A Prime Takeover Target For The Biotech Market
There has been no better hunting ground for predators lately than the biopharma sector.
It makes sense. Many small research outfits have uncovered novel treatments, but lack the financial resources and/or distribution capabilities needed to commercialize them on a global scale. Meanwhile, many larger drug makers are facing patent expiration on their aging products and need growth catalysts. They are long on cash, but short on promising new ideas.
Bringing in a smaller partner helps replenish the development pipeline quickly and cost-effectively.
According to Dealogic, there were 365 M&A deals in the U.S. biopharma sector in 2018 – exactly one for every day of the year on average. And the wheeling and dealing have only heated up since then. Deal volume surged by 33% last year to 484. Those transactions were worth $342 billion — the most in a quarter-century.
Some of the parties involved in this shopping binge include Abbvie, Amgen, Biogen, Eli Lilly, and Merck. And trust me, we haven’t seen the last tie-up. Many industry observers (myself included) think that the pharma sector will continue producing big deals like this in the years to come.
One Of The Best Drug Pipelines On The Market
I’ve got my eye on a few potential takeover candidates in the biopharma space. But one in particular that could get scooped up sooner than later is Incyte (Nasdaq: INCY).
This company can trace its roots back to 2002 when a team of chemists, biologists, and other scientists was assembled to develop new and better medicines. The company has a deep research bench of 600 professionals whose efforts are brought to bear in two main areas: oncology and immunology.
The firm’s flagship drug is called Jakafi, which is used to treat bone marrow disorders polycythemia and myelofibrosis. It has recently been approved for a third use to combat a rare disease that afflicts organ transplant recipients. This particular disease is difficult to treat and has proven to be a death sentence for most, with a 1-year mortality rate of 70%. Thanks to Jakafi, many have hope for the first time.
This breakthrough drug brought in $1.7 billion in revenue last year, a healthy increase of 21%. Management expects sales to jump to nearly $2 billion in 2020. The company is also drawing royalty revenue from other products such as leukemia drug Iclusig and rheumatoid arthritis treatment Olumiant.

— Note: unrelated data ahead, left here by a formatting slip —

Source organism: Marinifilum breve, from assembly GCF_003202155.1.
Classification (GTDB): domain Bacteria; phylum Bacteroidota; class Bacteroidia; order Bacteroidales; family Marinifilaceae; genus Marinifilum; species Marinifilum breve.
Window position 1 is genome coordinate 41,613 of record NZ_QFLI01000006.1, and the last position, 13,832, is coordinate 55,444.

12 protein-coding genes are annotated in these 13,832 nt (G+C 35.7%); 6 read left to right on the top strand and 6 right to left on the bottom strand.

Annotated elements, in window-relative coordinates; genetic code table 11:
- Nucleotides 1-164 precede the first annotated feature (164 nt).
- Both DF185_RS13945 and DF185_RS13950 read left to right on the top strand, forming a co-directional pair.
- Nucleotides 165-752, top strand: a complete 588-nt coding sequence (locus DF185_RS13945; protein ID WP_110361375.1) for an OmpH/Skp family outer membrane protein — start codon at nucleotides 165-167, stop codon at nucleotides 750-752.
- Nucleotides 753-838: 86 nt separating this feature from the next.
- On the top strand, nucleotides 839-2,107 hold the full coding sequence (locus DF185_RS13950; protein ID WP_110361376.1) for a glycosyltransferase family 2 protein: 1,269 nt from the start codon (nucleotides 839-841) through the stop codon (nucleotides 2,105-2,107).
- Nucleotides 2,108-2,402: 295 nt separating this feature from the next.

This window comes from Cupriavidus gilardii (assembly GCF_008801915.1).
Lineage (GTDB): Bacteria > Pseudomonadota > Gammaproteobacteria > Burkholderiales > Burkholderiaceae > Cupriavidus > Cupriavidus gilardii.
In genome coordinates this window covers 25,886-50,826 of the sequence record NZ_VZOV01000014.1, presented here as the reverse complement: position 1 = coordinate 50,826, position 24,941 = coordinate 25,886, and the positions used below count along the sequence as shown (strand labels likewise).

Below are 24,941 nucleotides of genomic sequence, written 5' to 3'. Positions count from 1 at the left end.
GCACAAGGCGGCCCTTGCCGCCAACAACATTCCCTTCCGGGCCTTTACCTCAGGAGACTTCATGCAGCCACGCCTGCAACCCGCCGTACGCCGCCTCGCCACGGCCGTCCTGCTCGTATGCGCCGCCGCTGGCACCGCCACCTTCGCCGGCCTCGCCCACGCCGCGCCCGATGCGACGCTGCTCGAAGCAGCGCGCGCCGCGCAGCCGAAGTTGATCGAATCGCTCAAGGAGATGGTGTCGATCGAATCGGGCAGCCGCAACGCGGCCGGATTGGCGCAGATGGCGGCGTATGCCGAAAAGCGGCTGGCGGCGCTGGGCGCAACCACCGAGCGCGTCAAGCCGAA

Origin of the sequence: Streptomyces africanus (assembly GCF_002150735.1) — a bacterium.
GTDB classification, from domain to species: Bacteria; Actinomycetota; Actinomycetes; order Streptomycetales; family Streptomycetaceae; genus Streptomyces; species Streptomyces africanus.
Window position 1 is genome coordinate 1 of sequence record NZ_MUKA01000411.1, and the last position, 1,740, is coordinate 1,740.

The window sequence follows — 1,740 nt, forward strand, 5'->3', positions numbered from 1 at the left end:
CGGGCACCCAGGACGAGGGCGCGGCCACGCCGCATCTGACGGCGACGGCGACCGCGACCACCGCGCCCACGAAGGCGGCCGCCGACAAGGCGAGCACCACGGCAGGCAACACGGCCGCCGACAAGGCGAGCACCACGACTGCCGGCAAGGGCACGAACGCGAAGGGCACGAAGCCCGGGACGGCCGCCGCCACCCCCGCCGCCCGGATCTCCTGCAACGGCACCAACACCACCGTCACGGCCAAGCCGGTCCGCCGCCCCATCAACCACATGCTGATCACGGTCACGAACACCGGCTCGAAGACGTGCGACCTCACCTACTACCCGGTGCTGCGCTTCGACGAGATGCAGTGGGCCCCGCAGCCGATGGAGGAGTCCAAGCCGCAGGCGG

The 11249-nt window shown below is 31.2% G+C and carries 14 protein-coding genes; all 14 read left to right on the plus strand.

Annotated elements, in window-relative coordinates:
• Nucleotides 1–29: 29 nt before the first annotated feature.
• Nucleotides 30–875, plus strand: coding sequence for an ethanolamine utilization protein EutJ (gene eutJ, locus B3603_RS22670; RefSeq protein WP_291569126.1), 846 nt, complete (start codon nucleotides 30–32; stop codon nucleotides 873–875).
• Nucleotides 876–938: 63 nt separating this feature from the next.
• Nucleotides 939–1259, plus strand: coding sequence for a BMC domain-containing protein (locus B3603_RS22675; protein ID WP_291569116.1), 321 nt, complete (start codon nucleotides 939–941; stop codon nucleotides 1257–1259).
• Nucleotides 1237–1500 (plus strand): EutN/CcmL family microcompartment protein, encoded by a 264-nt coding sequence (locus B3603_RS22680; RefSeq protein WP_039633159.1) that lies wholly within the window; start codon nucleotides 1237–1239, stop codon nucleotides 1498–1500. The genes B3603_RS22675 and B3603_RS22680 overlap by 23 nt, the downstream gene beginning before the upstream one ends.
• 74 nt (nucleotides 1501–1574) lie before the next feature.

As you might expect, a good chunk of those sales (roughly half) is sent right back to the R&D lab. Research is the lifeblood of this industry. But unlike many of its peers, Incyte has achieved profitability – with net income quadrupling last year to $447 million, or $2.05 per share.
Potential acquirers will also admire the clean balance sheet, which has barely a trace of debt against $2.1 billion in cash and securities.
But the crown jewel is the firm’s enviable product pipeline. Incyte has developed nearly 20 promising candidates, half of which have advanced to late-stage clinical trials and are nearing FDA approval. And one just reached the finish line. In April, the company was given the green light to market Pemazyre, which helps fight cholangiocarcinoma (bile duct cancer).
There are other candidates on the horizon aimed at various cancers and inflammatory diseases. Incyte has already teamed up with larger (and better funded) joint venture partners such as Eli Lilly and Novartis to commercialize certain compounds in foreign markets (while retaining exclusive rights here in the U.S.). These joint venture arrangements often pave the way for takeovers – much like dating can lead to marriage.
Action to Take
Whether it’s encouraging clinical data or recent progress on a Covid-19 related treatment to ease the respiratory symptoms of patients on ventilators, INCY has been on fire lately. The stock has surged from $67 in mid-March to a recent price of $97. But if a buyer comes knocking (or any of its candidates progress up the clinical ladder), it could move well into triple-digit territory.
Growth-minded investors would be wise to put this one on their watchlist. It’s a rare find in this market, which is full of bloated valuations. In fact, my colleague Jim Pearce is worried about the rise of indebted companies that are being kept alive by the Federal Reserve’s aggressive monetary policies.
He thinks these vulnerable companies are ripe for a tumble. And investors would be wise to listen to Jim, because he’s successfully identified companies like this throughout his entire career, and was able to make huge gains in 2000 and 2008.
For the first time ever, Jim is ready to reveal his personal secrets for turning these “zombie companies” into your most profitable trades ever. To learn the details, sign up for Jim’s online presentation by clicking here.